Adds memory-mapped graphics, WiFi, web interface & debug to the RC2014 with support for ZX Spectrum, TRS80 and othersDesigned by Rob Dobson in United Kingdom
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Note: I am waiting for a batch of PCBs with another update to help make construction simpler. There will be no functional difference with the next batch but please bear with me while I go about tes...Read More…
Note: I am waiting for a batch of PCBs with another update to help make construction simpler. There will be no functional difference with the next batch but please bear with me while I go about testing the new boards to ensure they are OK. I've put the store in Vacation Mode while I do this.
The BusRaider 2 is an add-on card kit for the RC2014 retro computer which adds memory-mapped graphics, connectivity via WiFi, a web user-interface and single-step debugging.
Many of the popular Z80 computers of the 1970s and 1980s used a region of memory to produce graphics (either character-mapped or bit-mapped). This area varied in size and location and the formatting of the display generated from this memory also varied widely from the simple character mapped area of the TRS80 to the bit-mapped + colour-mapped display of the ZX Spectrum.
The BusRaider uses a Raspberry Pi Zero (or Zero W) to monitor the Z80's memory and display/emulate/simulate graphics which closely match the output of the original retro computer. So, for instance, it is possible to play TRS80 games like Galaxy Invasion and run some ZX Spectrum games too (see below for more details and active development in this area).
I really like the fact that the RC2014 retro computer breaks each module of a computer into a separate board and allows you to see the function of the computer as the sum of its parts. However, a limitation of the RC2014 is the lack of bit-mapped graphics as some of the software I'm interested in (retro games, etc) was developed for a specific computer and made use of its memory-mapped graphics. The BusRaider fills this gap and has some other features too such as the ability to emulate peripherals such as keyboards and joysticks. Furthermore, the BusRaider has hardware that can support single-step debugging and it is currently possible to debug programs running in simpler computer architectures such as the TRS80 - again active development is focused on improving this debugging capability.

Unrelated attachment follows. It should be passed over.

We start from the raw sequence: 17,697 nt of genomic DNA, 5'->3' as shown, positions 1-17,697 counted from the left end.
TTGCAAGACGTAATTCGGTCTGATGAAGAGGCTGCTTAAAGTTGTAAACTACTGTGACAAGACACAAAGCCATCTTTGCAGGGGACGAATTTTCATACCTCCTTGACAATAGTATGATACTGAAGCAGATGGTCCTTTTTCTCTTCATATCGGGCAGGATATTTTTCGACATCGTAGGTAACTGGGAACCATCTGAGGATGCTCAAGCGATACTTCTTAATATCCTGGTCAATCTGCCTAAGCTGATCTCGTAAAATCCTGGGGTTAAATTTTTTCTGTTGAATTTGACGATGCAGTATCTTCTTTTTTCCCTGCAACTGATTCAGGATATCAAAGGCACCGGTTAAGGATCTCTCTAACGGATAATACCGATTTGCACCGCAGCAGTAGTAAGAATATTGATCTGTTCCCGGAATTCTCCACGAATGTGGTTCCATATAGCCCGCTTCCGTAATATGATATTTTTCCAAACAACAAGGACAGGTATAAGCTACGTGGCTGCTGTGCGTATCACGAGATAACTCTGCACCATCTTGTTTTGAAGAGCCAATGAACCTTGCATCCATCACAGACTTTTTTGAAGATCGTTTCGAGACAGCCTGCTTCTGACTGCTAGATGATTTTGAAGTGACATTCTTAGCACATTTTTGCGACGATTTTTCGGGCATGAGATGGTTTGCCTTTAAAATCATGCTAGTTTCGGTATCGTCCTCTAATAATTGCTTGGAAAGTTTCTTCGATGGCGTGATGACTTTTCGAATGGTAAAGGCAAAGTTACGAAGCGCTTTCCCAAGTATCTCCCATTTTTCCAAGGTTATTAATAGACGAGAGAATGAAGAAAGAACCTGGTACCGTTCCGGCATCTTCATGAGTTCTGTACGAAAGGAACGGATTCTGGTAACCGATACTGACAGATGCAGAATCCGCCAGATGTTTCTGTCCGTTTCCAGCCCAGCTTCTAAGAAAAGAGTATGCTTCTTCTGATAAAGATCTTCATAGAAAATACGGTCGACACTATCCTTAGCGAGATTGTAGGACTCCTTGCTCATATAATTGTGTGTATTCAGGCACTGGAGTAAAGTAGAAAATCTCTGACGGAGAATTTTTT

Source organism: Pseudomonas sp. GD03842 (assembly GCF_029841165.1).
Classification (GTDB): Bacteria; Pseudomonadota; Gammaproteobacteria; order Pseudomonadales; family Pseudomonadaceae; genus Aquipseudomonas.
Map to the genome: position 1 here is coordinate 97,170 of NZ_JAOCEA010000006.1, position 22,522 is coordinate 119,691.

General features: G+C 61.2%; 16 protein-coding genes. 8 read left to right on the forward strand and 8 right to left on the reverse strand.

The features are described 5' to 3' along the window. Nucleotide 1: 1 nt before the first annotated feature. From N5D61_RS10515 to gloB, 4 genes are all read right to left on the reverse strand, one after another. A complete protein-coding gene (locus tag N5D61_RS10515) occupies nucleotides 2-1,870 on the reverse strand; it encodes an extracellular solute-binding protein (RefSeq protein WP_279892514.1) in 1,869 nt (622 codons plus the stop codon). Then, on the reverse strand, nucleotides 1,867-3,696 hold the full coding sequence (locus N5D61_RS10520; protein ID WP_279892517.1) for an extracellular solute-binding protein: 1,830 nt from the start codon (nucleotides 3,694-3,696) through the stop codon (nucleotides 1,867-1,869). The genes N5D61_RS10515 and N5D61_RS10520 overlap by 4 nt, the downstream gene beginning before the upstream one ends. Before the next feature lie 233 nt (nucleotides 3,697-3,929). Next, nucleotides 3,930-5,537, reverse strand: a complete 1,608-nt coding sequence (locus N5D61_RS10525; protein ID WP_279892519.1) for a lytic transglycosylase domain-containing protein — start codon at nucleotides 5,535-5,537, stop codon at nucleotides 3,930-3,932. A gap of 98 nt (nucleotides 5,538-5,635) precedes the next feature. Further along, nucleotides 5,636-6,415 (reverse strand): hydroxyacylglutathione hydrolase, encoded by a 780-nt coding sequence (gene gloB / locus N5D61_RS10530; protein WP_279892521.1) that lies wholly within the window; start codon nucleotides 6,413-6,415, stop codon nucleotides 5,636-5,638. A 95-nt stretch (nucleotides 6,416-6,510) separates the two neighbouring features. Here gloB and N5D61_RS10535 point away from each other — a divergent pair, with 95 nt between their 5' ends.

The board has been designed to be easy to construct using only a regular soldering iron and other common electronics tools. There is a construction video in the resources to take you from start to finish and the result is a very flexible board which can be used in a number of ways:
This listing is for a complete kit excluding the Raspberry Pi Zero (or Zero W). I've excluded the Pi Zero because the internet stores I'm aware of in the UK (Pimoroni, Pi Supply, etc) only sell the Pi Zero on a one-per-customer basis so it is difficult to source in any volume. But fortunately it isn't difficult (or expensive - they are less than $10) to pick one up from them yourself.
So if you like retro games and memory mapped graphics then this is the board for you.
There is a lot more detail in my blog posts listed below and further details will be provided as development of the software continues on debugging support in particular.
** As a sneak peek at what BusRaider can do for single-step debugging here's a taster video: Single-stepping a Z80 test program
Please note that this is a hobby project and no warranties or guarantees of any kind are provided and no liabilities will be accepted under any circumstances.
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Mark | Nov. 25, 2019
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